Stark Reality of Women’s Employment in India: Insights from the Periodic Labour Force Survey
Representational image. | Image Courtesy: Financial Express
The Government of India (GoI) officially discontinued the quinquennial Employment and Unemployment Surveys (EUS) of National Sample Survey (NSS) 2011-12. Considering the importance of the frequent availability of labour force data, the GoI launched the annual labour force statistics under a new series, called the Periodic Labour Force Survey (PLFS), from 2017. On June 4, 2020, the GoI released the second batch of PLFS data from the survey conducted by the National Statistical Office (NSO) from July 2018 to June 2019, which covered 4.2 lakh people across 1.01 lakh households in India.
It is to be noted that although the annual PLFS provides high-frequency data on broad employment-unemployment related indicators, the comparability between the PLFS and the previous NSS-EUS has always been debated. To avoid this and to ensure as much comparability as possible, only data from the first visit is used here (urban households in the survey were visited four times by PLFS enumerators, and data from their revisits has not been considered in this analysis).
According to the PLFS (2017-18), the Workforce Participation Rate (WPR) for women was 16.5% at the all India level, which is reported to have increased to 17.6% in 2018-19, as per the recently released PLFS (2018-19). The increase in the overall women’s WPR is largely driven by the increase in rural women’s WPR, as that has increased from 17.5% to 19% between 2017-18 and 2018-19. Importantly, after 2004-05, this is the first time when the WPR for rural women has increased; however it is still much lower than the number for 2011-12 (women WPR was 25% in 2011-12). Also, it is noted that there is a wide divergence in women WPR across rural and urban areas, and this has always remained low in urban areas. Moreover, over the period 2017-18 and 2018-19, there has been no significant change in the WPR for urban women.
Source: Calculated from NSS-EUS and PLFS data
A closer look at the employment types indicates that the rise in rural women’s WPR can be largely explained by an increase in self-employment for the same period (2017-18 to 2018-19). Self-employment is the main source of employment for rural women who are largely employed as unpaid family helpers that help household members in running their enterprise, but do not receive any regular wage or salary in return. However, over the period 2017-18 and 2018-19, there has been a significant increase (by 3 percentage points) in the proportion of Own Account Employment (OAE) (i.e. employment without any hired worker) among rural women.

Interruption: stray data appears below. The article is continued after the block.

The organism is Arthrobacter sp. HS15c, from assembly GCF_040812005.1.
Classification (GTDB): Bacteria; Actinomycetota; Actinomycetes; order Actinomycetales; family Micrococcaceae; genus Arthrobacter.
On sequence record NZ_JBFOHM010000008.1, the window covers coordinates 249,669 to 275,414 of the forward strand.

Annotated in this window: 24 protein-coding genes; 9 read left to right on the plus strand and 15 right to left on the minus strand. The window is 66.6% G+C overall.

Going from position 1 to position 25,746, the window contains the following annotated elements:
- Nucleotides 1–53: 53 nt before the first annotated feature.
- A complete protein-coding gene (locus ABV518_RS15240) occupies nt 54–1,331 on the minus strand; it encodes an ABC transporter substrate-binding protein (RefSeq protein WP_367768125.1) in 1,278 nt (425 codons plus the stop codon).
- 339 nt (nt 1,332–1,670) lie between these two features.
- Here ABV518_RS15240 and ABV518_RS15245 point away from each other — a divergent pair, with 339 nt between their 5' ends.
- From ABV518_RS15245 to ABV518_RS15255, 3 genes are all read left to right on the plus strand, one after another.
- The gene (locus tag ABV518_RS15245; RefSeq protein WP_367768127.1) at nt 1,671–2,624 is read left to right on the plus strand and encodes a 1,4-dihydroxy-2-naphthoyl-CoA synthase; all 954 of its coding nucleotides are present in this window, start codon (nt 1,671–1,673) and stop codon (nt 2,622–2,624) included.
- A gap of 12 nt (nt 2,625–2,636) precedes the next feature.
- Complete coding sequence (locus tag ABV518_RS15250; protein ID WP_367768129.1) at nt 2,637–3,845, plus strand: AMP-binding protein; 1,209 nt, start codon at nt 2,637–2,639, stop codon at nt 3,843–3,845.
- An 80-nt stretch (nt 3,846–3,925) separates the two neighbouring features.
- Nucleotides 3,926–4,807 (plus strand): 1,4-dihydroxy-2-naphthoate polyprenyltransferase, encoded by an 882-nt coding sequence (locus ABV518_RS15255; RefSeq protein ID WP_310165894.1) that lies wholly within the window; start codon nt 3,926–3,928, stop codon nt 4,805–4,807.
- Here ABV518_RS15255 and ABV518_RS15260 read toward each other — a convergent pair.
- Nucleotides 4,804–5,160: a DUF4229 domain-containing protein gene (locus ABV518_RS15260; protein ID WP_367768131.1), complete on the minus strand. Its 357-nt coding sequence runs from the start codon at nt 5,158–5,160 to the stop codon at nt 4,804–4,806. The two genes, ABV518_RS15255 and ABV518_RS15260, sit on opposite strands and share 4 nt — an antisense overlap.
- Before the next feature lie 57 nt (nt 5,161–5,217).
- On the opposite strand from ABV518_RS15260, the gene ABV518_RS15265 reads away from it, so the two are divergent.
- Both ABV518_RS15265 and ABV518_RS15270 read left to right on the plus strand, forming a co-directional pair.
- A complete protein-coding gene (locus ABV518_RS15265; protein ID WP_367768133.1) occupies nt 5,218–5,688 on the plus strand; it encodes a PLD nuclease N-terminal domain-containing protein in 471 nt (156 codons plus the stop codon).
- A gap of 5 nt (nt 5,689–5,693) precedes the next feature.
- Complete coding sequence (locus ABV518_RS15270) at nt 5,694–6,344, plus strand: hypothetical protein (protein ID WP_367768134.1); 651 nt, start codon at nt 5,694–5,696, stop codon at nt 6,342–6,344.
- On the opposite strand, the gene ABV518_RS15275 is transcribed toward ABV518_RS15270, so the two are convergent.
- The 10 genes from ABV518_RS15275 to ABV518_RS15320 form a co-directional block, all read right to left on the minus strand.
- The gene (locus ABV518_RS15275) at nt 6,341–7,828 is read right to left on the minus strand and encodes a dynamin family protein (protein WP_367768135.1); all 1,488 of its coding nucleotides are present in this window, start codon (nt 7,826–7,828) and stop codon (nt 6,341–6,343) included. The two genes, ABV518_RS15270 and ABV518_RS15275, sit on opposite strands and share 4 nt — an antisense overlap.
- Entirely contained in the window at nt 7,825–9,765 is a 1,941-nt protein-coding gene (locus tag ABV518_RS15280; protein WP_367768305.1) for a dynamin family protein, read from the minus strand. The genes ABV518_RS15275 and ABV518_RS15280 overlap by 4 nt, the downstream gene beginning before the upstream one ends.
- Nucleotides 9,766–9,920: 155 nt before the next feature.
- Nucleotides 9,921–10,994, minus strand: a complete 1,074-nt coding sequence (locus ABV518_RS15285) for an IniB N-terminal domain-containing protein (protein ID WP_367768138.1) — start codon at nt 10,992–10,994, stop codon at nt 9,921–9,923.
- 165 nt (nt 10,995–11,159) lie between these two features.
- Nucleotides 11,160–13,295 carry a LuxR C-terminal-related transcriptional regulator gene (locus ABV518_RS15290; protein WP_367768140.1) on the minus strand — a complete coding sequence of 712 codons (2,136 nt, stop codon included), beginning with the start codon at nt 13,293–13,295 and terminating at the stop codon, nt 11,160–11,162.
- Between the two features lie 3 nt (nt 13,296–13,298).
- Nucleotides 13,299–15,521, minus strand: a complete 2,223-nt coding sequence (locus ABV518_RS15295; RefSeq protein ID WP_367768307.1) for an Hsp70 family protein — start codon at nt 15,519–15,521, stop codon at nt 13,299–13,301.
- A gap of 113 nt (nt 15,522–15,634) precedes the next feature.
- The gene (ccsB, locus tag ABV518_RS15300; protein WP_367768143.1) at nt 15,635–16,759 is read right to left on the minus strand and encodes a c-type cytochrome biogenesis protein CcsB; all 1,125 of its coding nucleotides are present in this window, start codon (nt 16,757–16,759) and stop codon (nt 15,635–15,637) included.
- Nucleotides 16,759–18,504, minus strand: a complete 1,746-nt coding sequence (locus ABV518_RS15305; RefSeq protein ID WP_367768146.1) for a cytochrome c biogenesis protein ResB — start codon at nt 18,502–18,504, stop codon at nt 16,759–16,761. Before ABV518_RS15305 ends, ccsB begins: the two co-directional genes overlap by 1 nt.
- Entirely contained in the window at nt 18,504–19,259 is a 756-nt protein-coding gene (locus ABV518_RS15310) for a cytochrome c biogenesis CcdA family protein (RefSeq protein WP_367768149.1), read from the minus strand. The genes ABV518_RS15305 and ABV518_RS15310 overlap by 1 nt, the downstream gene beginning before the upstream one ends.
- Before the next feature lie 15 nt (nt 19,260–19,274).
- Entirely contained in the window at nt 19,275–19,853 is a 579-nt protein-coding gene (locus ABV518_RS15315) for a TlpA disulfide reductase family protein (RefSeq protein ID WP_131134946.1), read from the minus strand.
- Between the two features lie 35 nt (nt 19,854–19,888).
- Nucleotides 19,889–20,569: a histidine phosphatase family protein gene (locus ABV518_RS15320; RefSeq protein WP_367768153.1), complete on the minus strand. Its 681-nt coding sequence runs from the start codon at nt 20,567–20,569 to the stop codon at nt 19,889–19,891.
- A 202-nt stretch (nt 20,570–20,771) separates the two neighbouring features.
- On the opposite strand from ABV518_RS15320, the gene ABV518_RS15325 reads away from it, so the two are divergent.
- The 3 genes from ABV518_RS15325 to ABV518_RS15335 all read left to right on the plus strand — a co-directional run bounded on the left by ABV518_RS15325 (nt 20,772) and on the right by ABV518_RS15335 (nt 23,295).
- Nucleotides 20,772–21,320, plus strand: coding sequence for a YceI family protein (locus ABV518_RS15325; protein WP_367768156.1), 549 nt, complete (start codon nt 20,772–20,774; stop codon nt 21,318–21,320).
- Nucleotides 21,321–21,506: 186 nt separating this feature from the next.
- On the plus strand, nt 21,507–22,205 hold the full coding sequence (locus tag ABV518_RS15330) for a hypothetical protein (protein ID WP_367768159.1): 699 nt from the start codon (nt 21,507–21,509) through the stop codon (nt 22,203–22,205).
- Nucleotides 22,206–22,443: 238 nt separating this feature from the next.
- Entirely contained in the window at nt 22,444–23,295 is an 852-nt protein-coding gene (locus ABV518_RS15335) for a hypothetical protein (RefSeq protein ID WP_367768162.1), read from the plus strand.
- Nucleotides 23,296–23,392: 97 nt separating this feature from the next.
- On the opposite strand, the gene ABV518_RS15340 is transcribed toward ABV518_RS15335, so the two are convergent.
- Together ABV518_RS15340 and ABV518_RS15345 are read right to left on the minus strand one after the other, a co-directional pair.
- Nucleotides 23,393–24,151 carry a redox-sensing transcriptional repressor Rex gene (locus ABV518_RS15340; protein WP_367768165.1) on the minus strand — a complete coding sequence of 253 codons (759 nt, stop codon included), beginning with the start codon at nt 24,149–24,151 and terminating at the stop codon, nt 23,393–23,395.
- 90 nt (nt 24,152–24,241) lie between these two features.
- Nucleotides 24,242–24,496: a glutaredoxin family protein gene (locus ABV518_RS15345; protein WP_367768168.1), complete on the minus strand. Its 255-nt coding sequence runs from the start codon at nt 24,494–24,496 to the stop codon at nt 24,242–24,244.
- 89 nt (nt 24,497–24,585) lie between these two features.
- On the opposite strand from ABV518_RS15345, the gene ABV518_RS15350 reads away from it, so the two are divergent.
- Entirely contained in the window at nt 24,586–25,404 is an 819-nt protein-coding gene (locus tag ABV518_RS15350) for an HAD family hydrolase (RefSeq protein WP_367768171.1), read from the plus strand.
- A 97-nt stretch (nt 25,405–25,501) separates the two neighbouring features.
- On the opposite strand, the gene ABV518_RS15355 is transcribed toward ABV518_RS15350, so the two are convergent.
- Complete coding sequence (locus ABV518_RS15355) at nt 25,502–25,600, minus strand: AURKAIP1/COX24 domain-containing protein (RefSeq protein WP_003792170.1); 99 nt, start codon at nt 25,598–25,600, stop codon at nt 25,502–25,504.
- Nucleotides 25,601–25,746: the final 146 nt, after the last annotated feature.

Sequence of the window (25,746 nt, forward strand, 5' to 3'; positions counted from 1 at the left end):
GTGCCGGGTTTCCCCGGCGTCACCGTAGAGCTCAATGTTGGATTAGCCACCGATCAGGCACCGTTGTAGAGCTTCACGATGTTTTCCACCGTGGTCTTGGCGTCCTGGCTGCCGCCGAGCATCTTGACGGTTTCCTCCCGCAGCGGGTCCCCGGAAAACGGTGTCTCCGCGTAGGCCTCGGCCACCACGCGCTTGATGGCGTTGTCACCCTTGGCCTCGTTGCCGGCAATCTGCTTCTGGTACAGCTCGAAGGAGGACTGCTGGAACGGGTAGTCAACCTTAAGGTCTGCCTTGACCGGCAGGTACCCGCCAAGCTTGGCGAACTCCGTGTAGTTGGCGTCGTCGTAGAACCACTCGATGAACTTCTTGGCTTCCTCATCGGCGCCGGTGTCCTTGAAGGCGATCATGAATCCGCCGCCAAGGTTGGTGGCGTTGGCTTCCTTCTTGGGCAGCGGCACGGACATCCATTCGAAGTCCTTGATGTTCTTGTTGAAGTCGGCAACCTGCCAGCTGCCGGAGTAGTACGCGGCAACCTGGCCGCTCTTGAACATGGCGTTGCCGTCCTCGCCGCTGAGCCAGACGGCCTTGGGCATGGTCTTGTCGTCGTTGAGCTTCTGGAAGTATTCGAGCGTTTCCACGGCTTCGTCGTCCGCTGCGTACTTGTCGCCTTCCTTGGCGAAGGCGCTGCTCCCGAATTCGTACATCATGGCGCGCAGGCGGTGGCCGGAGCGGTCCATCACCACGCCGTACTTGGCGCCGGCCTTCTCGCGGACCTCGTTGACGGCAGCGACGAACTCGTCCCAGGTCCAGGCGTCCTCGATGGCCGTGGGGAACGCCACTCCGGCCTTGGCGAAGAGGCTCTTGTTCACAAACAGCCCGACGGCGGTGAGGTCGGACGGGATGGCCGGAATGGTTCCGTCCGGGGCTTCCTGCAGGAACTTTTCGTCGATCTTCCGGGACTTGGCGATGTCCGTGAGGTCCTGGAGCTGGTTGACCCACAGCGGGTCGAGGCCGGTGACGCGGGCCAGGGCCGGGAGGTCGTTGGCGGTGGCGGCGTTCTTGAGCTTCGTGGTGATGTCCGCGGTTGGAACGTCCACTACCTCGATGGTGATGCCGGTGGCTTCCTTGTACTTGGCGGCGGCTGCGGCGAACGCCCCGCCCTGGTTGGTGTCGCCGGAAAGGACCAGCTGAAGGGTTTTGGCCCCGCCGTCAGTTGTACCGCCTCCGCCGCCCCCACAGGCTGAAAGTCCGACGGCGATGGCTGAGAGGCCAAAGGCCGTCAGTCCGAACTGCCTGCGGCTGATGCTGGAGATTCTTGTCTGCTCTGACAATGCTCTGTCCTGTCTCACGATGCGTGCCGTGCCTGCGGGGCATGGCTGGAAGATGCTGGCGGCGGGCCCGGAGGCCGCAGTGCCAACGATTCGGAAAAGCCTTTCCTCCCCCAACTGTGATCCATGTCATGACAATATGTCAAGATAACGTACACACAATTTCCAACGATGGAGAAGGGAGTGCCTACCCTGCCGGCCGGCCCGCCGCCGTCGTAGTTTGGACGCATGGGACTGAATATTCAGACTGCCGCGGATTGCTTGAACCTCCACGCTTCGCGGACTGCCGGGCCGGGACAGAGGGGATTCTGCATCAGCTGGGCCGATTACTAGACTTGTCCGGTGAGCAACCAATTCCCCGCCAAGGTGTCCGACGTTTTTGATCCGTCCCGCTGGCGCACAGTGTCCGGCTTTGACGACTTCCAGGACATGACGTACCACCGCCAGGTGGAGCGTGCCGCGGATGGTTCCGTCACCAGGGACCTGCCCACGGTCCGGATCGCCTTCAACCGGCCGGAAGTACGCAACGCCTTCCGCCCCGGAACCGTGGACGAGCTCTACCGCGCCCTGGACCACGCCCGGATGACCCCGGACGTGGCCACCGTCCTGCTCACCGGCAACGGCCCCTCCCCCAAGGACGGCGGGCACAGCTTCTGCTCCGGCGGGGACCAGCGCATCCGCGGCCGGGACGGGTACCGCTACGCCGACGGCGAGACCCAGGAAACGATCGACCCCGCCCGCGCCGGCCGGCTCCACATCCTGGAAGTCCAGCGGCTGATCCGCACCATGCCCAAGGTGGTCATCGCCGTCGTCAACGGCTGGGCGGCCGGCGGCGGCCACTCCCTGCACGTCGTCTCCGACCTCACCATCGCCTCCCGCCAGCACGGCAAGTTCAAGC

A further look into the own-account employment across industries, reveals an increase in the share of women’s employment in the manufacturing industry in rural areas over the period 2017-18 and 2018-19. The major contributors to women's own-account manufacturing employment are textile and food processing industries, which were largely dominated by small scale units. Within the textile industry, rural women performed various kinds of activities like zari, stitching laces, and other activities related to handloom work. The demand for women workers has continuously increased over time since they provide cheap and flexible labour which is also easily available. In industries which manufacture food products, women are largely involved with products like bakery items, confectioneries, sugar and grain mill products like flour, rice, milling pulses and the like.
Of those surveyed, 97% of the women operate in enterprises with less than six workers, in 2018-19. Further, 81% of these women-owned enterprises are operated from within their household premises. As per the sixth Economic Census, most of them even lack basic facilities like toilets, waste management facilities and the availability of banks or post offices. It not only implies their limited scope of employment generation and capacity, but also indicates that they are more likely to be entrepreneurs driven by necessity. So, a further rise in women’s own account employment, raises many questions about the aim and scope of rural women entrepreneurship in India, and indicates that the extent of opportunity-oriented entrepreneurship is very low among rural women.